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SOURCE: Inside Climate News

DATE: February 28, 2019

SNIP: Rising seas have already eroded coastal property values from Maine to Mississippi by billions of dollars over the past decade as buyers pay less for homes in neighborhoods where high-tide flooding is creeping in, a new report shows.

The loss in property values points to a compound problem for coastal communities: Just as accelerating sea level rise forces governments to build flood walls and repair infrastructure more often, it may also eat away at the property tax base that provides many cities’ primary revenue stream for funding that very work.

“This is a real negative feedback loop,” said Rob Moore, a senior policy analyst with the Natural Resources Defense Council. “If they don’t start to recognize these issues and reports like this and open their eyes to what is definitely happening, they’re going to find themselves in pretty dire straits.”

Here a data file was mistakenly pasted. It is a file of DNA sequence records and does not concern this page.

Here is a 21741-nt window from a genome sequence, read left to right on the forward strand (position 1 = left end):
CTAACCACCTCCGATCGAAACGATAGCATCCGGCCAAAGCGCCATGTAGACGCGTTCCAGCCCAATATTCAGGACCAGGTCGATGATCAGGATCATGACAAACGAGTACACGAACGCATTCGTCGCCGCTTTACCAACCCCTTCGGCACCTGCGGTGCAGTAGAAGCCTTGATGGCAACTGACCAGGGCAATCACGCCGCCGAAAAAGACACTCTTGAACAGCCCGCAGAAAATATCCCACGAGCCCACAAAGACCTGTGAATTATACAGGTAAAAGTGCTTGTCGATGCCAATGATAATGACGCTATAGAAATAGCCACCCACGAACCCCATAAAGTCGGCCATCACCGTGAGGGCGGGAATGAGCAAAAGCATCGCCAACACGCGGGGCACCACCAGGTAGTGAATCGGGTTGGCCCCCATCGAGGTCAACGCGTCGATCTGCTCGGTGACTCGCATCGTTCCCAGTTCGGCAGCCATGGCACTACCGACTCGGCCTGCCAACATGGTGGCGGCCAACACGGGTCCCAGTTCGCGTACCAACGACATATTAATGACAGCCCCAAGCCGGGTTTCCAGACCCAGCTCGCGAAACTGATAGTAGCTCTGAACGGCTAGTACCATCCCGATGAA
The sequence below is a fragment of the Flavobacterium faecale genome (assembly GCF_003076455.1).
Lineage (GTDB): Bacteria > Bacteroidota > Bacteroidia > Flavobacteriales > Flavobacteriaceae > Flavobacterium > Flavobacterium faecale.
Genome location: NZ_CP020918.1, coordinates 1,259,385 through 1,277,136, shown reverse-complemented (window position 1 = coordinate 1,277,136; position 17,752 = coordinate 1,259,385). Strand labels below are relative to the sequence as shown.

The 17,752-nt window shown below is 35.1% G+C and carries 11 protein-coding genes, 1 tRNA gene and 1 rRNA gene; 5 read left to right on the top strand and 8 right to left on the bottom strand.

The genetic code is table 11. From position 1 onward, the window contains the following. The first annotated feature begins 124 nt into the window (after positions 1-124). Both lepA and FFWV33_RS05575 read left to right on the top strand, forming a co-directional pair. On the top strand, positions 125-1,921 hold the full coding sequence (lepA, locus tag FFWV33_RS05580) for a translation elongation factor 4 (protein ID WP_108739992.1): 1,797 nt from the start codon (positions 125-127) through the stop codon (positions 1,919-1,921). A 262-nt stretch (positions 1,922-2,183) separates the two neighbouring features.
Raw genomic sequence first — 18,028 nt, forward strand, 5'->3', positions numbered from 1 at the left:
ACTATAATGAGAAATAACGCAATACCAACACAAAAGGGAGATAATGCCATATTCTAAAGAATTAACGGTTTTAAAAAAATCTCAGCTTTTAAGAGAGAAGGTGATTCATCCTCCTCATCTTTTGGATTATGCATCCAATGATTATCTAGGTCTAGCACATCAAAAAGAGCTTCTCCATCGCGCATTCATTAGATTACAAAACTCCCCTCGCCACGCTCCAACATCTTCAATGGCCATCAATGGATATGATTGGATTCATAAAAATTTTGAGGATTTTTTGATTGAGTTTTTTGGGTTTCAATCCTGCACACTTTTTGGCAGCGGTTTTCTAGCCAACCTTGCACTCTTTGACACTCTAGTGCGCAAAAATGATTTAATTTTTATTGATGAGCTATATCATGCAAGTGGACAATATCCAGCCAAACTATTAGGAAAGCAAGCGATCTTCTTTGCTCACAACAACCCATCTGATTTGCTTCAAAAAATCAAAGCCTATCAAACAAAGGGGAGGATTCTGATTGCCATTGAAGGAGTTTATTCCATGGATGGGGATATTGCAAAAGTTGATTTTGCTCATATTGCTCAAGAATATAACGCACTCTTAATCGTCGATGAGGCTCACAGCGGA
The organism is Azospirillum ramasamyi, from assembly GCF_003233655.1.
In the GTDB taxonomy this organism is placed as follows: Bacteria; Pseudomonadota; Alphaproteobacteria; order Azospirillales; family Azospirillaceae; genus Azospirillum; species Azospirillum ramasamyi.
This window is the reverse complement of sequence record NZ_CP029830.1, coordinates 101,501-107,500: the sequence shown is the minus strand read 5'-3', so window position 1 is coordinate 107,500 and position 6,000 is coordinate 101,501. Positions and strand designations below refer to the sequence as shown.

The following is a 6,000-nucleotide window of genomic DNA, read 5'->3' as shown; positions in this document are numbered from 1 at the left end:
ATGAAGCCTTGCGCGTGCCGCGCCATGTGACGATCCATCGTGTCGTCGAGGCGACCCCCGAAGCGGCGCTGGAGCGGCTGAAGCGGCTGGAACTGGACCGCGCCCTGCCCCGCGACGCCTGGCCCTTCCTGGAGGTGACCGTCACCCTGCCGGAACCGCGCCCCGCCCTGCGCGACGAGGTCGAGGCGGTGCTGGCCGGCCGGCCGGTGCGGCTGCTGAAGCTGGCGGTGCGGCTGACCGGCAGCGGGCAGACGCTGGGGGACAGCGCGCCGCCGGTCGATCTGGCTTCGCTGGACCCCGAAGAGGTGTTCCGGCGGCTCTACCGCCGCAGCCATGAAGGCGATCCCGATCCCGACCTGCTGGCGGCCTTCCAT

Climate change is accelerating sea level rise and has driven a rapid increase in the frequency of coastal flooding on the Atlantic and Gulf Coasts in recent decades. Residents and local businesses are already feeling the costs.

As the problem has worsened, advocacy groups and some financial institutions have begun warning about the potential for cascading economic impacts from rising seas.

In 2016, Freddie Mac, the federally-backed mortgage company, warned that sea level rise would eventually destroy billions of dollars worth of property. Homes represent many Americans’ largest asset, it noted, and the inevitable decline in coastal property value could ripple throughout local economies. Homeowners might decide to stop paying off their mortgages if their home values drop below the balance they owe the bank.

While these economic losses might happen gradually, the Freddie Mac report said, “they are likely to be greater in total than those experienced in the housing crisis and Great Recession.”